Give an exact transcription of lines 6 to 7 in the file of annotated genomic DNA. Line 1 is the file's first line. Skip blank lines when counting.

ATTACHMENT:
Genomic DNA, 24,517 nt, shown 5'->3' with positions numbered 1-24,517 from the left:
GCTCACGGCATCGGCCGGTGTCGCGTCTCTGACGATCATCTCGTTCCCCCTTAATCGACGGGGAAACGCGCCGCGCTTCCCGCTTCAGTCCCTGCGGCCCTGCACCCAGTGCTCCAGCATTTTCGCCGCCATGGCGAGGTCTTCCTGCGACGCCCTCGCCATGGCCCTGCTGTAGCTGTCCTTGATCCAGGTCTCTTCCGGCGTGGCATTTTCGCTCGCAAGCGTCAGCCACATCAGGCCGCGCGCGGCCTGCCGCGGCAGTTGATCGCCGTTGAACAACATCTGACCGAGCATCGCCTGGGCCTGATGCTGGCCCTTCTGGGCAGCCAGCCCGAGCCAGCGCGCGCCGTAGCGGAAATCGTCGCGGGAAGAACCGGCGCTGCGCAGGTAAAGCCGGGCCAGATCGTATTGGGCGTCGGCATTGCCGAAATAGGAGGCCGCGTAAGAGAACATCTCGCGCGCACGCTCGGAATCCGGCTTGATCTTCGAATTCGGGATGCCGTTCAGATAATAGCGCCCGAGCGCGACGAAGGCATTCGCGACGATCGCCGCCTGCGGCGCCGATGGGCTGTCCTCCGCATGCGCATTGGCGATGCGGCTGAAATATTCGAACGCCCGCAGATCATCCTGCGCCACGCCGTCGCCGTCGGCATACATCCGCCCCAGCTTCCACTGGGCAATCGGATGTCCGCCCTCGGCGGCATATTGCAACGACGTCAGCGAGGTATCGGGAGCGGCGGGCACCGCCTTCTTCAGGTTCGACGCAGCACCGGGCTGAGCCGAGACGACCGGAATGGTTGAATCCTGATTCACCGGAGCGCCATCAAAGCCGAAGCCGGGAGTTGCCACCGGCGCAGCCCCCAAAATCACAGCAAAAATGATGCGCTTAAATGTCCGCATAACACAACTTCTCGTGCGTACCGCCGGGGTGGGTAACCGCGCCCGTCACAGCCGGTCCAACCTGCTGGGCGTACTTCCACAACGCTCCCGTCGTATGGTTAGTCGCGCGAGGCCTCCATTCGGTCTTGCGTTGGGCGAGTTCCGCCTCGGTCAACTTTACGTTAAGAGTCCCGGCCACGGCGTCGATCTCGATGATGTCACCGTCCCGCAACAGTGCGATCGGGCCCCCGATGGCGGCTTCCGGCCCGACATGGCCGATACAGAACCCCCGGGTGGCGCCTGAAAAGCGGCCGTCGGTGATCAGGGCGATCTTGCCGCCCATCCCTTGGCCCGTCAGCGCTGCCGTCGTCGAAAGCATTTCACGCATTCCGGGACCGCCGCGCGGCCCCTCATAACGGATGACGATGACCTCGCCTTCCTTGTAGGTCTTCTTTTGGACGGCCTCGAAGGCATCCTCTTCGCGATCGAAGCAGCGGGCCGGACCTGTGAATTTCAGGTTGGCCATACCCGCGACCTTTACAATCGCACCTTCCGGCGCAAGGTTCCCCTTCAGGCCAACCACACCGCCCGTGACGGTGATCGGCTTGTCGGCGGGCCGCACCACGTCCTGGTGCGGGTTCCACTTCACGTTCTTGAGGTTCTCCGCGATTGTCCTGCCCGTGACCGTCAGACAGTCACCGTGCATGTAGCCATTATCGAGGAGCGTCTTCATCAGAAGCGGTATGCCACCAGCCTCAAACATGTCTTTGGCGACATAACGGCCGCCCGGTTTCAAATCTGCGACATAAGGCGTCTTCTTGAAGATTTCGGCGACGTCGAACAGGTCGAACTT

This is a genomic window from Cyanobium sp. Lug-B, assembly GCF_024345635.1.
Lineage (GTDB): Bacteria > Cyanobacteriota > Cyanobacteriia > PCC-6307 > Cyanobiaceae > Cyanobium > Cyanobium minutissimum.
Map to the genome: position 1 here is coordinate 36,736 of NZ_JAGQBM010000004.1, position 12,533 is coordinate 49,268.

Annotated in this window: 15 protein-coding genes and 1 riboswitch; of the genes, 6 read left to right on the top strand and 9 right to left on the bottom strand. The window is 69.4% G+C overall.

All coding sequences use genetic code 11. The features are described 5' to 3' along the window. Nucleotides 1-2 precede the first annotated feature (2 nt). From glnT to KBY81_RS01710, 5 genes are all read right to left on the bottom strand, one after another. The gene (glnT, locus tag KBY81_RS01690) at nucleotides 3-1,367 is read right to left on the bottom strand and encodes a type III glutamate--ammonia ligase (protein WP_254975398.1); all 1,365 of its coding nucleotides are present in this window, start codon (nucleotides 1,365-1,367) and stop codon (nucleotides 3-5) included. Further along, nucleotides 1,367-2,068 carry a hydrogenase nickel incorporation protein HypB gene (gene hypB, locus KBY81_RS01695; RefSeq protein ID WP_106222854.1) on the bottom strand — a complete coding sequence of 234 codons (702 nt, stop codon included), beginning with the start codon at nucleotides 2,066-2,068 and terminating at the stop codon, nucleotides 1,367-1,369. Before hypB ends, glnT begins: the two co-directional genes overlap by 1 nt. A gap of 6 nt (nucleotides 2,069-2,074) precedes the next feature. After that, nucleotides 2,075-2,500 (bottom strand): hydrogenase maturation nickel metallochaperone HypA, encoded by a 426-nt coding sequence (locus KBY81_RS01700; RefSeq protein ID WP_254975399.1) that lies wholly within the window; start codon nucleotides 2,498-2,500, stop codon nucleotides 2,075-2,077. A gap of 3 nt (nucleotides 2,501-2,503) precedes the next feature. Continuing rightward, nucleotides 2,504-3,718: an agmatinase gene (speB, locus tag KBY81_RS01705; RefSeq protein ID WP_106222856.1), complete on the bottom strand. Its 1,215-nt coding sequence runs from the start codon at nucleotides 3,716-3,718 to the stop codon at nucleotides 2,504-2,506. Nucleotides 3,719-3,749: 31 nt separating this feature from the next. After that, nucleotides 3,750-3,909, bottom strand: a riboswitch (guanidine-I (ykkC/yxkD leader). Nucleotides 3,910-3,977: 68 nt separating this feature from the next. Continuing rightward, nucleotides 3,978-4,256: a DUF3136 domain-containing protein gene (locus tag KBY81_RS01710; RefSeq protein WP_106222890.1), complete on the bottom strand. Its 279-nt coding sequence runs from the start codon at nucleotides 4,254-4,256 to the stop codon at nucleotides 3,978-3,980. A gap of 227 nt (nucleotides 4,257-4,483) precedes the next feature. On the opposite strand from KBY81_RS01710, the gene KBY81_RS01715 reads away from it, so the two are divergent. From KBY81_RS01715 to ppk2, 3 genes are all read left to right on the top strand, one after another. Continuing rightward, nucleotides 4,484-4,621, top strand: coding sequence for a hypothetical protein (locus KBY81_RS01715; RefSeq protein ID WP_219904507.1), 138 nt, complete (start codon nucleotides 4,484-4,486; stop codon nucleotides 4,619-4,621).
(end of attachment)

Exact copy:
Annotated in this window: 15 protein-coding genes and 1 riboswitch; of the genes, 6 read left to right on the top strand and 9 right to left on the bottom strand. The window is 69.4% G+C overall.

All coding sequences use genetic code 11. The features are described 5' to 3' along the window. Nucleotides 1-2 precede the first annotated feature (2 nt). From glnT to KBY81_RS01710, 5 genes are all read right to left on the bottom strand, one after another. The gene (glnT, locus tag KBY81_RS01690) at nucleotides 3-1,367 is read right to left on the bottom strand and encodes a type III glutamate--ammonia ligase (protein WP_254975398.1); all 1,365 of its coding nucleotides are present in this window, start codon (nucleotides 1,365-1,367) and stop codon (nucleotides 3-5) included. Further along, nucleotides 1,367-2,068 carry a hydrogenase nickel incorporation protein HypB gene (gene hypB, locus KBY81_RS01695; RefSeq protein ID WP_106222854.1) on the bottom strand — a complete coding sequence of 234 codons (702 nt, stop codon included), beginning with the start codon at nucleotides 2,066-2,068 and terminating at the stop codon, nucleotides 1,367-1,369. Before hypB ends, glnT begins: the two co-directional genes overlap by 1 nt. A gap of 6 nt (nucleotides 2,069-2,074) precedes the next feature. After that, nucleotides 2,075-2,500 (bottom strand): hydrogenase maturation nickel metallochaperone HypA, encoded by a 426-nt coding sequence (locus KBY81_RS01700; RefSeq protein ID WP_254975399.1) that lies wholly within the window; start codon nucleotides 2,498-2,500, stop codon nucleotides 2,075-2,077. A gap of 3 nt (nucleotides 2,501-2,503) precedes the next feature. Continuing rightward, nucleotides 2,504-3,718: an agmatinase gene (speB, locus tag KBY81_RS01705; RefSeq protein ID WP_106222856.1), complete on the bottom strand. Its 1,215-nt coding sequence runs from the start codon at nucleotides 3,716-3,718 to the stop codon at nucleotides 2,504-2,506. Nucleotides 3,719-3,749: 31 nt separating this feature from the next. After that, nucleotides 3,750-3,909, bottom strand: a riboswitch (guanidine-I (ykkC/yxkD leader). Nucleotides 3,910-3,977: 68 nt separating this feature from the next. Continuing rightward, nucleotides 3,978-4,256: a DUF3136 domain-containing protein gene (locus tag KBY81_RS01710; RefSeq protein WP_106222890.1), complete on the bottom strand. Its 279-nt coding sequence runs from the start codon at nucleotides 4,254-4,256 to the stop codon at nucleotides 3,978-3,980. A gap of 227 nt (nucleotides 4,257-4,483) precedes the next feature. On the opposite strand from KBY81_RS01710, the gene KBY81_RS01715 reads away from it, so the two are divergent. From KBY81_RS01715 to ppk2, 3 genes are all read left to right on the top strand, one after another. Continuing rightward, nucleotides 4,484-4,621, top strand: coding sequence for a hypothetical protein (locus KBY81_RS01715; RefSeq protein ID WP_219904507.1), 138 nt, complete (start codon nucleotides 4,484-4,486; stop codon nucleotides 4,619-4,621).